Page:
The Next Gen ATP Finals tournament in Milan this week has delivered on its promise to be different from tennis as usual. Whether that’s for better or worse is still up for debate.
The event, created this year to showcase young talent in men’s tennis, featured seven players born in 1996 or later who earned the most ranking points during the season and one Italian wild card from the same age range. It is a lucrative exhibition. There are no ranking points awarded, but players receive $50,000 for participating. An undefeated champion would earn $390,000.
Eligible players quickly bought into the concept when it was announced, with many contenders closely tracking the standings week to week. But the best young player was lured away by his own success. Third-ranked Alexander Zverev, 20, twice a champion at the Masters level this year, withdrew from the event to focus on the ATP Finals, which begin Sunday in London.
His withdrawal left 37th-ranked Andrey Rublev of Russia as the highest-ranked player in the field. Rublev will play No. 54 Hyeon Chung of South Korea, who is undefeated so far, in the final on Saturday.
The lack of star power did not mar the event as much as its draw ceremony did.
Instead of drawing chips from a bowl, organizers instructed the young players to select a model who would then reveal a letter, A or B, on her body to determine each player’s group.
The first model selected hiked up her dress and pulled her garter to reveal the letter A. Another instructed a player to remove her glove with his teeth.
The tennis world quickly expressed its disapproval at the crass sexualization of the event. The Hall of Famer Amélie Mauresmo called it a “disgrace,” while the French player Alizé Cornet mocked the regressive start to a showcase of innovations.
“Good job ATPWorldTour,” Cornet wrote on Twitter. “Supposed to be a futurist event right? #backtozero.”
The draw ceremony was co-produced by the ATP and a sponsor, Red Bull. They issued a joint apology on Monday.
“The intention was to integrate Milan’s rich heritage as one of the fashion capitals in the world,” the statement said. “However, our execution of the proceedings was in poor taste and unacceptable. We deeply regret this and will ensure that there is no repeat of anything like it in the future.”
The Tour had expected strong reactions to the event’s rules changes, not the opening ceremony.
The young players tested many innovations that have been discussed in tennis. While most of the ideas had been tried before, not since the creation of World TeamTennis in the 1970s have so many new concepts been used all at once.
The most popular has been automated line calling. Instead of relying on human line judges whose calls can be challenged and reviewed with Hawk-Eye technology, the event puts the calls in Hawk-Eye’s hands directly. As soon as a ball lands out, there is an immediate audio recording of “Out!” played, and the word also flashes on screens around the court. There has been little arguing and second-guessing of calls.
Besides no line judges, there are also fewer lines: Because it is a singles-only tournament, the court was painted without doubles alleys, which are a standard feature on most courts in the world.
The scoring system is perhaps the sharpest deviation. Instead of playing best-of-three sets, in which it takes six games to win a set and in which sets must be won by two games, the matches in Milan have been best-of-five sets, but the sets have been shorter. Sets are played to only four games, with a tiebreaker played at 3-3. Each game has no-ad scoring, meaning that at 40-40 the next point decides the game.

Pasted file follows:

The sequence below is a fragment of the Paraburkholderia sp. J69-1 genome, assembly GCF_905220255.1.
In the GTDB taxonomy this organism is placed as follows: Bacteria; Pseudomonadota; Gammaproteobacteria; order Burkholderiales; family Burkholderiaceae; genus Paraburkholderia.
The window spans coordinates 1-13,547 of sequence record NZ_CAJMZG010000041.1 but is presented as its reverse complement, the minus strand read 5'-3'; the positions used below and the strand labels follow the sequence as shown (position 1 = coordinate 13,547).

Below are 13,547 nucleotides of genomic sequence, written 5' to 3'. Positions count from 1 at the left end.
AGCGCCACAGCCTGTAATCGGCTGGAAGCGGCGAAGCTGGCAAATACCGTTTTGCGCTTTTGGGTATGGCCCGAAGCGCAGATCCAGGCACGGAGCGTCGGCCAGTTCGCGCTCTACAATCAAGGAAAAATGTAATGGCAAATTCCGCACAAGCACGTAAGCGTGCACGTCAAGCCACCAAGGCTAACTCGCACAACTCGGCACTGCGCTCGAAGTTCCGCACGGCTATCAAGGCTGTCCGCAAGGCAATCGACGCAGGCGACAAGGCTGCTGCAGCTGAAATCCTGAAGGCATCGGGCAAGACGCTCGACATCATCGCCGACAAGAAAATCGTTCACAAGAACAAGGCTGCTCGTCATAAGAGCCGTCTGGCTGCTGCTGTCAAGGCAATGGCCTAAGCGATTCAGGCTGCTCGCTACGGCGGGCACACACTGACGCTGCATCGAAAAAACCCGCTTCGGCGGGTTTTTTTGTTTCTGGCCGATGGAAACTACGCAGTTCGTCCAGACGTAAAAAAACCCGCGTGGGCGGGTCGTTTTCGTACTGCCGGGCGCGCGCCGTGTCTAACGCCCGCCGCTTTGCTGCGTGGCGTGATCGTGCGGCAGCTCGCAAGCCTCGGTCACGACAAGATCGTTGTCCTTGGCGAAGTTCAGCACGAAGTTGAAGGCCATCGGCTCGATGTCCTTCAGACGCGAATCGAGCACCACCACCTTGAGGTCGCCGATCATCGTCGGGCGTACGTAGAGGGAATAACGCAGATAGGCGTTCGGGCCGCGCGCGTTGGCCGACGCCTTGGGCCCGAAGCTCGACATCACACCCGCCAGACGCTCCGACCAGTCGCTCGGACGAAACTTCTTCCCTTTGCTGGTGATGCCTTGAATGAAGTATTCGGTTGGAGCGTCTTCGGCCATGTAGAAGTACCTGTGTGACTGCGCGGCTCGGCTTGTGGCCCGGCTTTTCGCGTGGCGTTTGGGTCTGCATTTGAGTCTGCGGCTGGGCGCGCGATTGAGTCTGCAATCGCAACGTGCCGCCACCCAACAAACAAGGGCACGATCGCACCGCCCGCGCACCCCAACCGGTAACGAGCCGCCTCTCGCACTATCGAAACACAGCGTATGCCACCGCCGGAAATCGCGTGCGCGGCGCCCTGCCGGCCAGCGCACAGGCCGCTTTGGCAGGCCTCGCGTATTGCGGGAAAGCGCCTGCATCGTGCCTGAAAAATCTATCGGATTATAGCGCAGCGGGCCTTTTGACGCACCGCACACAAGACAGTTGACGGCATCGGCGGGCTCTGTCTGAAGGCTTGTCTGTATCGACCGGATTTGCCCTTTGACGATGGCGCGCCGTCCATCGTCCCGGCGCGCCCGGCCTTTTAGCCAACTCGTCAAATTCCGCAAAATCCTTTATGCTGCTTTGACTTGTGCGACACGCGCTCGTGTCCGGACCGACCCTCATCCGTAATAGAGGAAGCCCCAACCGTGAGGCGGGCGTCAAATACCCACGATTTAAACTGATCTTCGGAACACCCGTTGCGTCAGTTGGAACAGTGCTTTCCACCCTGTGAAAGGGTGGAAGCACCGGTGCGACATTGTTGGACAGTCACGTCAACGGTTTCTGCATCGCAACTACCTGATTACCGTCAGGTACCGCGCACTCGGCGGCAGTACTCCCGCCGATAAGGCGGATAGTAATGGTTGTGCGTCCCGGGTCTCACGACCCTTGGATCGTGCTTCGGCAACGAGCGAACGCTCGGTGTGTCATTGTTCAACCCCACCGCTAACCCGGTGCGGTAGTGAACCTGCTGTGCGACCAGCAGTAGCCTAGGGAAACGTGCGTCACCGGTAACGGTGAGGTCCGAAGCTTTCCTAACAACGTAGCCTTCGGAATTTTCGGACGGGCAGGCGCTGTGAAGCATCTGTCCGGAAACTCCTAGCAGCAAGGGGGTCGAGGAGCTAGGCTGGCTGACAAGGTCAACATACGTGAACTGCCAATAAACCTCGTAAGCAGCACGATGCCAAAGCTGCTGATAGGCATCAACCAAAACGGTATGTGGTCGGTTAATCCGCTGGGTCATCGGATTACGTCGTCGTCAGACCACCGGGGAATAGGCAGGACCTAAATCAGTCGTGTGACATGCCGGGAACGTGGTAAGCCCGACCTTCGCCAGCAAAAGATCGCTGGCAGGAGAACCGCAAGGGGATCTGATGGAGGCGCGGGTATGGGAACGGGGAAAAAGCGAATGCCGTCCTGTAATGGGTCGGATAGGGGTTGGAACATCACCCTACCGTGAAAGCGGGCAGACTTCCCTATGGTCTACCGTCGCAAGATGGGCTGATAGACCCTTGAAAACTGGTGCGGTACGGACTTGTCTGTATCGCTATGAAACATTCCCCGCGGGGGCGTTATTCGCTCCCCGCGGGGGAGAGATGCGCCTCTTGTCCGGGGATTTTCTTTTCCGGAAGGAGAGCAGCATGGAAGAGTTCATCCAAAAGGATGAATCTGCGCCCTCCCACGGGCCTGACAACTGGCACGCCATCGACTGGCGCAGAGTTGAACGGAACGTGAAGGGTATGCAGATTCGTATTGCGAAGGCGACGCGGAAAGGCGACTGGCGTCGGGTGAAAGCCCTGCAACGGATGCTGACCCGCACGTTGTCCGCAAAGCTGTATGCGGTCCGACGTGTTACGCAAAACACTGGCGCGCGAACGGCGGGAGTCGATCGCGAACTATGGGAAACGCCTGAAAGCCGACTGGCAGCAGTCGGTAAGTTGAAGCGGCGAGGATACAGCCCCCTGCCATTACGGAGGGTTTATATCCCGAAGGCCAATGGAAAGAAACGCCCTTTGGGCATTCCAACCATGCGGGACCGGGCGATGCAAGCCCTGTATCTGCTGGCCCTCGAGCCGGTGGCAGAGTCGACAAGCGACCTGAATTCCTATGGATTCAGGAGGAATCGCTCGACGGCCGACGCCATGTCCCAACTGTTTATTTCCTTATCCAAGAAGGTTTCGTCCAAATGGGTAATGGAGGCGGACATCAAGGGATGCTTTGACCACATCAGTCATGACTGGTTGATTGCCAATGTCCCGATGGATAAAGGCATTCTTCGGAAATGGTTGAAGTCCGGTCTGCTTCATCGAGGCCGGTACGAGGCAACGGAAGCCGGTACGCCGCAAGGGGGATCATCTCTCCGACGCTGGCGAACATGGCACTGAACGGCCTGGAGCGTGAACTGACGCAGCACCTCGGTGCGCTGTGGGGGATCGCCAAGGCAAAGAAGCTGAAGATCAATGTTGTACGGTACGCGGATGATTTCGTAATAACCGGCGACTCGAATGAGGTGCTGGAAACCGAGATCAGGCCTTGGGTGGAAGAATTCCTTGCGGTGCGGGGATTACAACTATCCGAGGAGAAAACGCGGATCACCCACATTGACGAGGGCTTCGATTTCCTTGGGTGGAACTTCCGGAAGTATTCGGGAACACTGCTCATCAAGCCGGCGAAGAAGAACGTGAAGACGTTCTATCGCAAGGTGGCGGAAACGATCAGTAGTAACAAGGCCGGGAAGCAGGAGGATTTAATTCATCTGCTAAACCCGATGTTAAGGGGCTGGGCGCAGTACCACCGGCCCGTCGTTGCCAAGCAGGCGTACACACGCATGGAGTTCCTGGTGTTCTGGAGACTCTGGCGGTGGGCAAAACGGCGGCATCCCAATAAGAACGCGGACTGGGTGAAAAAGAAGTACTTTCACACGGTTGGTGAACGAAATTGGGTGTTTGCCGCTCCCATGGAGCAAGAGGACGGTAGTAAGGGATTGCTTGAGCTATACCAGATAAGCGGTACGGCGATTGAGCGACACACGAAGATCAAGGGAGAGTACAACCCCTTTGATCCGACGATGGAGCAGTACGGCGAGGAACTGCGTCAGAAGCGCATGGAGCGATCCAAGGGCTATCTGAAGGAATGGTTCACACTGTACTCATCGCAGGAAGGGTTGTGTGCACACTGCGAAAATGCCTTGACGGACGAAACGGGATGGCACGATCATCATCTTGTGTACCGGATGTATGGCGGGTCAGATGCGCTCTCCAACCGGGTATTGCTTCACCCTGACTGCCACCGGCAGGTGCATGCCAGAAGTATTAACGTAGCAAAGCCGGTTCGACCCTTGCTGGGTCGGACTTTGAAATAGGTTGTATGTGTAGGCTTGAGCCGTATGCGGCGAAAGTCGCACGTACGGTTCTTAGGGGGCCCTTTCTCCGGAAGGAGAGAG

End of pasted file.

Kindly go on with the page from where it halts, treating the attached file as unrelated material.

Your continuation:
The points themselves are also different: There is no let call on serves, which several players said was hard to get used to.
Though the changes were designed to create more momentum swings in a match, many sets have been uncompetitive. In the round-robin stages, 18 of the 49 sets (36.7 percent) were won with scores of 4-0 or 4-1. Because tiebreakers remain normal length, they can feel laborious compared with the quick pace of the abbreviated set.
Several other changes have been instituted to expedite play: Between points, there is a 25-second clock; players are limited to one medical timeout per match; and warm-ups are shorter, with play beginning five minutes after players walk onto the court.
“It’s not just reducing time — because if a product is boring for six hours then it can be boring for six minutes,” Chris Kermode, executive chairman and president of the ATP, told reporters in Milan. “It’s about taking away the dead time, making more points matter.”
The pauses that remain in the match have been layered with entertainment. Between sets, players can talk to their coaches on headsets (but only in English, and the conversations are broadcast). On-court coaching has been a feature of WTA matches since 2009, but the headset version seems to have advantages: The audio is clearer, especially on the player’s side, and keeping the coach in the stands maintains tennis’s appearance as a one-on-one sport.
On Thursday, the headset provided Denis Shapovalov of Canada an opportunity to gush to his coach, Martin Laurendeau, about how much he enjoys the coffee in Milan.
“Dude, I’m telling you: best coffee I’ve ever had in my life,” he said.
Some of these innovations may come to official events soon. No-ad scoring is often used in doubles and mixed doubles already. The United States Open experimented with a 25-second clock between points and with coaching from the stands in some events this year.
“The big changes — best-of-five, first-to-four, is that going to happen in the next five years?” Kermode said. “No chance, in my opinion. Can it happen in 10 years? Yeah, I think it could.”